Many unaware of this Social Security twist

Dec 9, 2012 @ 12:01 am

I love hearing from InvestmentNews readers as they discover the mysteries of strategies for claiming Social Security.

One adviser from Gaithersburg, Md., recently wrote about the pleasant surprise he received when he filed for Social Security benefits at his normal retirement age and restricted his claim to spousal benefits.

“I've always told my clients that if they do the so-called double dip — file for spousal benefits only and delay collecting their own, larger benefit until later — they would get 50% of their spouse's benefit,” Jim wrote. “I didn't find out that that's not true for most people until I did it myself, and the result is good news!”

Jim's wife retired at 62 and filed for her retirement benefits. When Jim turned 66 this year, he filed for spousal benefits and expected to receive half of her benefits at 62.

“To my surprise, I received a larger check,” Jim wrote. “The 50% spousal benefit that everyone talks about is half of the primary insurance amount — the benefit at normal retirement — not half of the age-62 amount.”

The bottom line: Jim now receives 63% of his wife's age-62 benefits.

After congratulating him on his windfall, I confirmed that filing for spousal benefits at his normal retirement age entitles him to half of his wife's full retirement benefit, even if she collected reduced benefits early.

I noted that claiming rules are a double-edged sword, however. Many people are disappointed to learn that they won't get half of their spouse's enhanced benefit if that spouse delays collecting Social Security until 70, when benefits are worth the maximum amount.

If the spouse with the bigger retirement benefit dies first, though, the survivor will collect 100% of what the deceased spouse did, including the extra credits. Of course, the survivor's own retirement benefits drop off at that point.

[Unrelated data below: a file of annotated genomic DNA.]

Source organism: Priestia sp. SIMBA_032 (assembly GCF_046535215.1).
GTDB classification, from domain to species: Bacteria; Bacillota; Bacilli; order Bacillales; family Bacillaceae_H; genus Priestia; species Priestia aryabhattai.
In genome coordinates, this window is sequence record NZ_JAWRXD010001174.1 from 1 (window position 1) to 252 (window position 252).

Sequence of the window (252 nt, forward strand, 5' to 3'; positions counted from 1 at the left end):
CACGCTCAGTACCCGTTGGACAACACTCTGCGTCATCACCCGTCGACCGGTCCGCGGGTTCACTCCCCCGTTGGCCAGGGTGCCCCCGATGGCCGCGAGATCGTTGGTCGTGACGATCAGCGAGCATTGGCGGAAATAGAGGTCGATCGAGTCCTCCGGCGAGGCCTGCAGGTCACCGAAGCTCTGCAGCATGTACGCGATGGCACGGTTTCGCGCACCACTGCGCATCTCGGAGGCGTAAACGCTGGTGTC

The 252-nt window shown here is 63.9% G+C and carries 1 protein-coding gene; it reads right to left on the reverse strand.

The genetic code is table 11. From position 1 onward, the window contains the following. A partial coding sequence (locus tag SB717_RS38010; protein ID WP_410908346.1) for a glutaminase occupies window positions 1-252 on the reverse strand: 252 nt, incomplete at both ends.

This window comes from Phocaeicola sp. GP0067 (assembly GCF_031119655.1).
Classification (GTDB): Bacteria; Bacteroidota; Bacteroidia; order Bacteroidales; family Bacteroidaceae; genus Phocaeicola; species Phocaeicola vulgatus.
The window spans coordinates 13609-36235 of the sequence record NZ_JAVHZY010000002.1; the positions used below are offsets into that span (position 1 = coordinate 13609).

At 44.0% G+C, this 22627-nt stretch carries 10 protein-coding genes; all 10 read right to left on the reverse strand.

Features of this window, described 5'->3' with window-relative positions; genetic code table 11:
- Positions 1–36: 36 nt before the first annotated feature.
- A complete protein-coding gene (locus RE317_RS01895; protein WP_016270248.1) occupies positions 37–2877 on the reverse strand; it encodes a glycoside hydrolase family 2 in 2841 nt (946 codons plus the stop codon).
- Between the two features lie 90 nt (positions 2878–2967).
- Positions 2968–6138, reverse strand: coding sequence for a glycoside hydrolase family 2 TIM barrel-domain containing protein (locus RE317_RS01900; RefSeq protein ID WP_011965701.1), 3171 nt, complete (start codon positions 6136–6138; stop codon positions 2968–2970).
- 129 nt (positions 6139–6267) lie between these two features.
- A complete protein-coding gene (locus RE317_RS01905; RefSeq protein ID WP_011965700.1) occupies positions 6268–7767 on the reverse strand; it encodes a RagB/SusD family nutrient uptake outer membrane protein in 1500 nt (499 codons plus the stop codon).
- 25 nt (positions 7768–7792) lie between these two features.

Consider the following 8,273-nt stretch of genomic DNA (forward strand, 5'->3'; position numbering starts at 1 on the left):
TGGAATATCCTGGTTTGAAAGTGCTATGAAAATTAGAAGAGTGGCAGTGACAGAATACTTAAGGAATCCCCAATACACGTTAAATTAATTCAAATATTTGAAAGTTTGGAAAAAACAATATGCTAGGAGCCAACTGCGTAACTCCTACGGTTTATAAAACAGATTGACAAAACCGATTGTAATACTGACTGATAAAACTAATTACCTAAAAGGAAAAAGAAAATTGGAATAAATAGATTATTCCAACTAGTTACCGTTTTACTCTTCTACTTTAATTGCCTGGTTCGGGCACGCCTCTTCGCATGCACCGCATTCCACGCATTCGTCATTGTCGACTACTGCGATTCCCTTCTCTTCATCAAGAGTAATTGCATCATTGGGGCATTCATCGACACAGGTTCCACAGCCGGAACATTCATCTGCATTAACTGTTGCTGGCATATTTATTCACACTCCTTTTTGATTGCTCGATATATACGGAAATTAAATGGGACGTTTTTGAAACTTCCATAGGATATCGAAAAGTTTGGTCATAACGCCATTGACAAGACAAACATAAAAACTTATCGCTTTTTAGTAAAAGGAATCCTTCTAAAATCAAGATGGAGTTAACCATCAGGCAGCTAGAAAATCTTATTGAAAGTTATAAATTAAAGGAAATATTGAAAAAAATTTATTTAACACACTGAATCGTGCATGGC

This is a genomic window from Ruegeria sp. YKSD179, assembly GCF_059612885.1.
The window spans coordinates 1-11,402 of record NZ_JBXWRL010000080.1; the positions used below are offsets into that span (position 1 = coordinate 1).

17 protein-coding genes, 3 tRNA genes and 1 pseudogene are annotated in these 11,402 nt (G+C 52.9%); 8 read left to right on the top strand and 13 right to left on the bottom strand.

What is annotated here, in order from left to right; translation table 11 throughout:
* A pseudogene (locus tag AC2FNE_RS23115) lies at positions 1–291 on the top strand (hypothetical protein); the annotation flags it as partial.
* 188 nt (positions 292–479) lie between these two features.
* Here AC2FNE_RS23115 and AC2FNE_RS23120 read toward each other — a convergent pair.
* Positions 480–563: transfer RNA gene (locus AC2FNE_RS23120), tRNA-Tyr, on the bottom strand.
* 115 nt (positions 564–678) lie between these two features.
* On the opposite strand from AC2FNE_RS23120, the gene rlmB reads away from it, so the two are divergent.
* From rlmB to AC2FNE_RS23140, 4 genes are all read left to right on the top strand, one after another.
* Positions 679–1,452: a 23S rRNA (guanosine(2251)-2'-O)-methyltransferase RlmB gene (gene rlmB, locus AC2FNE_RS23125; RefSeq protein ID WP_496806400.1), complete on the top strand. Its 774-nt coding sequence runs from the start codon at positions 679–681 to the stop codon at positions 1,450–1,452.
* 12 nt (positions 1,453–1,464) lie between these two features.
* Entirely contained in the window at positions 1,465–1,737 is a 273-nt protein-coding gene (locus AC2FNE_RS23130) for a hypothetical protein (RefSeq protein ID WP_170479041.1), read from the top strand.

mbfranklin@investmentnews.com Twitter: @mbfretirepro

0
Comments

What do you think?

View comments

Recommended for you

Sponsored financial news

Featured video

INTV

Advisers beware: tax law has unintended consequences

Commission accounts could be preferable for some clients, and advisers could be incentivized to move from employee broker-dealers to independent channels.

Recommended Video

Path to growth

Latest news & opinion

Lightyear Capital takes 50% stake in $9 billion HPM Partners

Private equity backing could fuel acquisitions by the large RIA.

Tax law: Everything advisers need to know about the pass-through provision

The provision is tricky, but could provide advisers and business-owner clients with sizable tax savings.

Bill requiring fiduciary disclosure reintroduced in New Jersey

Measures would obligate financial advisers to tell clients they do not have to act in their best interests.

Merrill Lynch to let advisers text with clients

Texting has been a popular mode of communication for years, but in the past the firm's regulations have prevented advisers from using it.

Bear market for bonds has arrived, Gross says

10-year Treasury rate's move above 2.5% confirms outlook for fixed income, legendary bond manager says.

X

Hi! Glad you're here and we hope you like all the great work we do here at InvestmentNews. But what we do is expensive and is funded in part by our sponsors. So won't you show our sponsors a little love by whitelisting investmentnews.com? It'll help us continue to serve you.

Yes, show me how to whitelist investmentnews.com

Ad blocker detected. Please whitelist us or give premium a try.

X

Subscribe and Save 60%

Premium Access
Print + Digital

Learn more
Subscribe to Print